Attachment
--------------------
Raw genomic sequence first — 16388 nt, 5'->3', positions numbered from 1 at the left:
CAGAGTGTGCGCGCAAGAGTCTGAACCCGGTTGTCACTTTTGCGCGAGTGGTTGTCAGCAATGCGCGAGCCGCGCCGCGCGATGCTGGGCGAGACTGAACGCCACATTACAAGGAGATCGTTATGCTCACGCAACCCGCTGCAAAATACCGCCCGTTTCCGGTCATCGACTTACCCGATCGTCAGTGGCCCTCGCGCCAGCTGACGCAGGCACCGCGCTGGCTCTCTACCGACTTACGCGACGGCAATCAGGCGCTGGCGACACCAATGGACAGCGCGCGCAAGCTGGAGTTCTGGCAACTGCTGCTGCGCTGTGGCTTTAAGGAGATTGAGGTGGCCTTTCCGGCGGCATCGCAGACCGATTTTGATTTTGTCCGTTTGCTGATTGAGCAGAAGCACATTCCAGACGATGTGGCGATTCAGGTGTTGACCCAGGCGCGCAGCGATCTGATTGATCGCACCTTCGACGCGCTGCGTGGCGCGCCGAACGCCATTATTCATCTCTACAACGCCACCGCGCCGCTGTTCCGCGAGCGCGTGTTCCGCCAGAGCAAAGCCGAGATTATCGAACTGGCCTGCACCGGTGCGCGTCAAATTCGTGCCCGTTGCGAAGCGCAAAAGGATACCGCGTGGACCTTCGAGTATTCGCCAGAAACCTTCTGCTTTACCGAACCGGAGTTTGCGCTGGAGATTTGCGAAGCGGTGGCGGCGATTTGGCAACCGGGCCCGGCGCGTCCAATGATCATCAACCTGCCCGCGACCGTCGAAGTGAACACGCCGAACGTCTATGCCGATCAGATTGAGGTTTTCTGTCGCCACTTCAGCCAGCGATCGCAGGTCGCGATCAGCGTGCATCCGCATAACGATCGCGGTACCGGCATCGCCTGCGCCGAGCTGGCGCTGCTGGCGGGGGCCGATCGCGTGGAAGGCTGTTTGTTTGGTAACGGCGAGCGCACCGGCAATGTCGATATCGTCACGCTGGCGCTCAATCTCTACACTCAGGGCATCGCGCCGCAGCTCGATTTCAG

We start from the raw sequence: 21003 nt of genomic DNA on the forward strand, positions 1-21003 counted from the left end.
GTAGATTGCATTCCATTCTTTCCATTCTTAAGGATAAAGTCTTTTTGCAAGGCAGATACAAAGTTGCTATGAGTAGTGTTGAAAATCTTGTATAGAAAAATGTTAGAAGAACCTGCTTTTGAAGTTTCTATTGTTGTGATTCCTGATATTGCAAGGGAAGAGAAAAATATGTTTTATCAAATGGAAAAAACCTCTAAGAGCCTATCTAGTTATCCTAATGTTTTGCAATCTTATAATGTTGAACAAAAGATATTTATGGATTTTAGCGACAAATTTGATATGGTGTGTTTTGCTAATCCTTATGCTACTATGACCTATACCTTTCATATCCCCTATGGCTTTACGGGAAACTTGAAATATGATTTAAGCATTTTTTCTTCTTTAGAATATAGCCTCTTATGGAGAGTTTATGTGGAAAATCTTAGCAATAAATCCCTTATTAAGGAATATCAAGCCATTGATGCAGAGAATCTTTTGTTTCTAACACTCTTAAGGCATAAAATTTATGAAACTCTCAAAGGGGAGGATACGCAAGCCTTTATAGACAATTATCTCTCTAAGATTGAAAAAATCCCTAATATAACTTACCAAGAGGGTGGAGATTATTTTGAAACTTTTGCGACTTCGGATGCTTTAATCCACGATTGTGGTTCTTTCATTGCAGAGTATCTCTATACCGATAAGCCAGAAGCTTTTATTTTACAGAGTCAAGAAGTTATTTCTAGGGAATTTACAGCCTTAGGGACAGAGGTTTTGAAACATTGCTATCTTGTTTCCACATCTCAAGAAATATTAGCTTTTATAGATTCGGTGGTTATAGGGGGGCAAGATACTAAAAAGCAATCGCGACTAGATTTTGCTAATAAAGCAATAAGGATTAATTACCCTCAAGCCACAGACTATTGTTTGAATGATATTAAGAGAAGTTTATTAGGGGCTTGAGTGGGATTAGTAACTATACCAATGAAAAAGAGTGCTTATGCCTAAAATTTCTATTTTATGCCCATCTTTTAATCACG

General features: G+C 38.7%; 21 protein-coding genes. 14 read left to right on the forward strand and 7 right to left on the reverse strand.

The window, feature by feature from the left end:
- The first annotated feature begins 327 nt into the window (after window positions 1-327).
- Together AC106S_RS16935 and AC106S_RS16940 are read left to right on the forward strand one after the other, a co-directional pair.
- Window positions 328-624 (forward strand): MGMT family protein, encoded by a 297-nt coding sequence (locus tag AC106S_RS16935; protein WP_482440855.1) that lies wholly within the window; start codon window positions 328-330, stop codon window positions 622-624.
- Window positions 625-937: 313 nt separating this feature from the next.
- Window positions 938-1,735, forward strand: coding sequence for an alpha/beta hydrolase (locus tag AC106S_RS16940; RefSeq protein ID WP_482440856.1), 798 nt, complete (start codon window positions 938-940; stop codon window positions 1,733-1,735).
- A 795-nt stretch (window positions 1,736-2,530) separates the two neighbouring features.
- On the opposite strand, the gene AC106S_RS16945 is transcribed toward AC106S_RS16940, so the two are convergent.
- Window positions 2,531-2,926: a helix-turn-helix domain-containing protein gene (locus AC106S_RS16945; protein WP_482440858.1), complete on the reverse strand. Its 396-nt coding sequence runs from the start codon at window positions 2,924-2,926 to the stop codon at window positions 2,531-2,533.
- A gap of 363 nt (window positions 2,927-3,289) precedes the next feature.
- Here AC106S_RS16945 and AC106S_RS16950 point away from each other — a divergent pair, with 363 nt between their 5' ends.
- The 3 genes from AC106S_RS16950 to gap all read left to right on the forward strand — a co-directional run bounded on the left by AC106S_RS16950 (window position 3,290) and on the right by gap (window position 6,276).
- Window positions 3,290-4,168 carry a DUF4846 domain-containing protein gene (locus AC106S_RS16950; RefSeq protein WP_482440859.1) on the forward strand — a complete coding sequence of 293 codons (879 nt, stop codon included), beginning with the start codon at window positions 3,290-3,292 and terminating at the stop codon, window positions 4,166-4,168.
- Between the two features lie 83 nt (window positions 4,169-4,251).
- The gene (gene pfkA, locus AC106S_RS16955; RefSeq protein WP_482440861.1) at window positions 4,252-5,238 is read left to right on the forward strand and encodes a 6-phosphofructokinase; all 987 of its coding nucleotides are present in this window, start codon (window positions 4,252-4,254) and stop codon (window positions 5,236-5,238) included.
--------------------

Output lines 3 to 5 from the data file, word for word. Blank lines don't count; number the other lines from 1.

We start from the raw sequence: 21003 nt of genomic DNA on the forward strand, positions 1-21003 counted from the left end.
GTAGATTGCATTCCATTCTTTCCATTCTTAAGGATAAAGTCTTTTTGCAAGGCAGATACAAAGTTGCTATGAGTAGTGTTGAAAATCTTGTATAGAAAAATGTTAGAAGAACCTGCTTTTGAAGTTTCTATTGTTGTGATTCCTGATATTGCAAGGGAAGAGAAAAATATGTTTTATCAAATGGAAAAAACCTCTAAGAGCCTATCTAGTTATCCTAATGTTTTGCAATCTTATAATGTTGAACAAAAGATATTTATGGATTTTAGCGACAAATTTGATATGGTGTGTTTTGCTAATCCTTATGCTACTATGACCTATACCTTTCATATCCCCTATGGCTTTACGGGAAACTTGAAATATGATTTAAGCATTTTTTCTTCTTTAGAATATAGCCTCTTATGGAGAGTTTATGTGGAAAATCTTAGCAATAAATCCCTTATTAAGGAATATCAAGCCATTGATGCAGAGAATCTTTTGTTTCTAACACTCTTAAGGCATAAAATTTATGAAACTCTCAAAGGGGAGGATACGCAAGCCTTTATAGACAATTATCTCTCTAAGATTGAAAAAATCCCTAATATAACTTACCAAGAGGGTGGAGATTATTTTGAAACTTTTGCGACTTCGGATGCTTTAATCCACGATTGTGGTTCTTTCATTGCAGAGTATCTCTATACCGATAAGCCAGAAGCTTTTATTTTACAGAGTCAAGAAGTTATTTCTAGGGAATTTACAGCCTTAGGGACAGAGGTTTTGAAACATTGCTATCTTGTTTCCACATCTCAAGAAATATTAGCTTTTATAGATTCGGTGGTTATAGGGGGGCAAGATACTAAAAAGCAATCGCGACTAGATTTTGCTAATAAAGCAATAAGGATTAATTACCCTCAAGCCACAGACTATTGTTTGAATGATATTAAGAGAAGTTTATTAGGGGCTTGAGTGGGATTAGTAACTATACCAATGAAAAAGAGTGCTTATGCCTAAAATTTCTATTTTATGCCCATCTTTTAATCACG

General features: G+C 38.7%; 21 protein-coding genes. 14 read left to right on the forward strand and 7 right to left on the reverse strand.